Still, nondual approaches have sometimes been referred to as “the ultimate medicine” in that they work at the very root of our pain and unhappiness – i.e., the sense of separation and the assumptions about being a separate self. We’ll go into the topic more deeply in another article, but it bears saying that in nondual approaches, it’s not that the “self” is gotten rid of, but just that the self/no-self duality no longer holds us fixated. This is freedom of an entirely different order. But still as close as our immediate experience.
I sometimes shy away from using the word “practice” when referring to nondual approaches. But rather than engage in a bunch of unwieldy verbal gymnastics to avoid this, I’ll just acknowledge that even though nondual awareness is fundamentally always present – and that it is always already us – there has been in the history of nondual traditions a whole lot of practice and a number of practices! For example, enquiring into “Who am I?” is a traditional practice in nondual traditions. Although the enquiry is not intellectual, there is a something that is happening as we ask this question and slowly let go of our identifications. Nondual traditions, in a sense, do not have “techniques.” However, letting things be as they are (another common instruction in direct awareness approaches) can be quite difficult and feel like a lot of work! It also bears saying that there is a difference between not meditating and meditating without a technique.
This is not the moment to go into it, but I would like to note that mindfulness teachers and nondual teachers sometimes appear at odds with each other in their approaches to awareness, freedom, and awakening. But, in practice, mindfulness and direct approaches can work quite nicely together, and help us steer away from some of the pitfalls of each approach alone (as they are often taught).
People may intuit that awareness (practices) are important, but they may say that “meditation is not for me.” I’m a pretty physically active person, and can understand how one might feel that meditation practices are not consonant with one’s sense of being dynamically engaged with life. I can also tell you, from personal experience, that this is not inherently the case. A movement away from life is not what defines awareness practices. Certainly, one could engage in awareness and mediation practices in a way that takes one away from life. That is very much not my orientation!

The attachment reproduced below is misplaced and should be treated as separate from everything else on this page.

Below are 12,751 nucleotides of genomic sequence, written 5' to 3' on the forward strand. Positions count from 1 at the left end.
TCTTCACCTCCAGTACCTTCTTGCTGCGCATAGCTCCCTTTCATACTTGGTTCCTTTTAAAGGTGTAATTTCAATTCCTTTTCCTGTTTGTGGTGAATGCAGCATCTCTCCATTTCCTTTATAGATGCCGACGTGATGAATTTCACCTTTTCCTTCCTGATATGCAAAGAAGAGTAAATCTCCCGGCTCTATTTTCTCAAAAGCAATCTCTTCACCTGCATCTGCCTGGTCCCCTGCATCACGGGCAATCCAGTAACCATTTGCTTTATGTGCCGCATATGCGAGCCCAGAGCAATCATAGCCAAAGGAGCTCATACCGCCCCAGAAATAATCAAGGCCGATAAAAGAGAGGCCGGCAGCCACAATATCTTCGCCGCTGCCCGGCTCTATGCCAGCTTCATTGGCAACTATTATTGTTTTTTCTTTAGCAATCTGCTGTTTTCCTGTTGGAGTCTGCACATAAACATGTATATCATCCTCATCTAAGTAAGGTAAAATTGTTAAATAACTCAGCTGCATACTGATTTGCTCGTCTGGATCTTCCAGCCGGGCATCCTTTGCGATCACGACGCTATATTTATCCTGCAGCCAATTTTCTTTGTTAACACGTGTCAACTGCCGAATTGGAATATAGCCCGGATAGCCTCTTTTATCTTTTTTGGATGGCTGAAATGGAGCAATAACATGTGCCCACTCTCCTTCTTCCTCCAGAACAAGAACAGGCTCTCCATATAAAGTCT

There is very much a space that has room for action and stillness – and awareness has room for both.
As an aside – and as a counter to the idea that awareness practices take you away from life – I’ll note that people who engage in something at the edge of their competence, and are focused and keep moving (any number of athletes know what I’m talking about), can be very much immersed in the present moment. And they are simultaneously in that free space that integrate going with the flow and choosing. This kind of flow state involves living in the present moment in a way that is related to the present awareness described in meditative traditions. I’m saying this because mindfulness and direct awareness – while often cultivated in the slower more controlled moments of quiet meditation – is fundamentally about living life fully.
The idea that that one cannot be engaged with life while living a life of awareness is itself a belief that keeps us trapped. Perhaps because we’re identified as a person of action who has no time for navel gazing, or as a person in control of their life who isn’t interested in going with the flow. The article What Gets In the Way? Awareness, and Obstacles to Living What You Already Are) gives a brief look at how such habits and identifications of personality (character) are fixations that interfere with awareness, with our true freedom. Because we take our thoughts about ourselves and the world to be true – and we identify with those thoughts – our attention and awareness are not free to take in all that is there in ourselves, the world, and others. Freedom is not simply the liberty to do what (our fixated sense of self) wants. Freedom is also the liberation from a too-narrow view of one’s self and the world – and therefore a broader sense of what one’s options are.
In the work that I do as a therapist and coach, we integrate awareness practices with bodymind (somatic) work. And as a psychologist with transpersonal interests, there is decidedly room in our work for engaging with mindfulness practices AND the direct awareness approach – even as we engage the bodymind.
Nonduality leaves nothing out – or in!Psychotherapy, counseling, and coaching work that integrates both mindfulness and direct approaches may be of particular interest to clients who have psychospiritual interests or who view themselves as being on a path to awakening. Please contact me if you have questions, or if you’re interested in therapy or coaching work that integrates psychological work with awareness practices! Awareness is a path not just to liberty, but to liberation as well.